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Climbing trees and ladders (FGK-3)

I’m back to the interview Dad did with Grandma. Many of you who knew mom likely know the story of the time she climbed the ladder to the roof of the big garage. I’d heard the story told many times by mom, and later my uncle told it at her funeral. Some of the details differed, but both ended the story with the fact that mom climbed the ladder and my uncle got in trouble for that (mom’s version was a bit more gleeful about him getting in trouble than was his).

Here’s grandma’s version of the story, which I assume must have been told to her by my grandpa:

When she started to walk, she never stopped, she ran. And I had quite a time getting her taught not to go down to the creek. She was about two years old going down to the creek, and about then Percy thought he’d build a big two story garage we have out here. Great big thing, the upstairs was for storing lots of things, and they held a lot of tractors and cars and stuff.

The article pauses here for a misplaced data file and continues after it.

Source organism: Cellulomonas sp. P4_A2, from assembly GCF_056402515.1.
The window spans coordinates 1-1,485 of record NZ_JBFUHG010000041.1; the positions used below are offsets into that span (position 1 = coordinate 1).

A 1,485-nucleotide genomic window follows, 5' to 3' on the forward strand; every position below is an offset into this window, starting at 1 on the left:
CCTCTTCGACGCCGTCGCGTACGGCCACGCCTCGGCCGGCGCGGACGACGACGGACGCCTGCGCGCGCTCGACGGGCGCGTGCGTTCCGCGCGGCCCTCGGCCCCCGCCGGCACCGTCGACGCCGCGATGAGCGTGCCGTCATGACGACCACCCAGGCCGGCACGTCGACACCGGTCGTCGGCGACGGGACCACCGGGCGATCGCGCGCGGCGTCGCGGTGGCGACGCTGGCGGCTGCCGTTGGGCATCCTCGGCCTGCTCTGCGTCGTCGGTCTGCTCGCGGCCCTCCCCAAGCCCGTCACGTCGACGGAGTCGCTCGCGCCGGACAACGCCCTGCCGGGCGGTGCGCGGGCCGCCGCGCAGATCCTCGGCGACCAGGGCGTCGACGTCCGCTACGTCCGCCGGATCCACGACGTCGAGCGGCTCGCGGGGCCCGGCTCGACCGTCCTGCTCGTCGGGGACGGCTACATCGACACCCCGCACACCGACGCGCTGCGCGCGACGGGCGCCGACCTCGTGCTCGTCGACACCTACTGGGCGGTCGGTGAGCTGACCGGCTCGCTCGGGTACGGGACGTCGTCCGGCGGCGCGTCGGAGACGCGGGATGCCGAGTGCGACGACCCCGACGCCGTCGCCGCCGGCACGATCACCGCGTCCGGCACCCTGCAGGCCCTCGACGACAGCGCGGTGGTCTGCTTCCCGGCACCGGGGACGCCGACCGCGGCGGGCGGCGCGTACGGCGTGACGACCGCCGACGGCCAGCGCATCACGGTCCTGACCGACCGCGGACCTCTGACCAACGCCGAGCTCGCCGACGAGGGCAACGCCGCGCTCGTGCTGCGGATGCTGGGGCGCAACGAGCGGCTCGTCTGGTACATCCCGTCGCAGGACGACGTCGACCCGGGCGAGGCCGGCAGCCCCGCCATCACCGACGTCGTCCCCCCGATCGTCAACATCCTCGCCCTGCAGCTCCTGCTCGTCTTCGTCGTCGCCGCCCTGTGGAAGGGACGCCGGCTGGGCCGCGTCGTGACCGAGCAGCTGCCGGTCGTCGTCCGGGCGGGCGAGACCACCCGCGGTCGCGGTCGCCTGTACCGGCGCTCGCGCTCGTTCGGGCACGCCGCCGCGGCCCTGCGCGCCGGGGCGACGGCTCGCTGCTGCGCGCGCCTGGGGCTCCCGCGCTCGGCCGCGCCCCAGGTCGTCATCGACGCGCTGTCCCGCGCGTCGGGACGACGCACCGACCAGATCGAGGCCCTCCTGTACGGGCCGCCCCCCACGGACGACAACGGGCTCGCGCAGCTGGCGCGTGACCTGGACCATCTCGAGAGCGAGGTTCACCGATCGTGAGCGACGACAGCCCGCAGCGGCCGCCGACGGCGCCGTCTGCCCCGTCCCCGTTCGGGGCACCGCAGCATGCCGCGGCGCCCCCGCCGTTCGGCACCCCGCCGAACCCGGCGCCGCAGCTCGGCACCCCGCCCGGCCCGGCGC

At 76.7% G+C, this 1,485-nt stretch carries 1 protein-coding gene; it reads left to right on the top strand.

He’d come to the time to shingle it, and of course the kids wanted to climb the ladder. Marshall, gosh he was big compared to Margie, he thought he was a big guy, and Margie was about 3 years old then I’d think. So finally Percy had to move in and let him help with the shingling, I forget what job we gave him but he was on the roof, that’s all that mattered to him.

He was up there on the roof, up near his dad, and really up on the peak of the roof. He looked around, and he was a little kid looking over the roof, “dad” he said “look” and Percy did and had 40 fits, it was Margie getting off the top of the ladder and was going to go up on the roof. Percy said “Marshall, don’t say a word you’ll get caught” because every time they got together they fought. Margie would try to do something wrong and Marshall would try to stop her because it was dangerous, and there was a big drop. He <Percy> said, “if you can sneak over close, hang onto some part of her till I get there”, and he had 40 fits getting slowly down casually without a fight without anything happening. But he finally got her It was a long ladder to the top of that roof, to go down the ladder (laughter). She didn’t climb a roof again. That was very dangerous.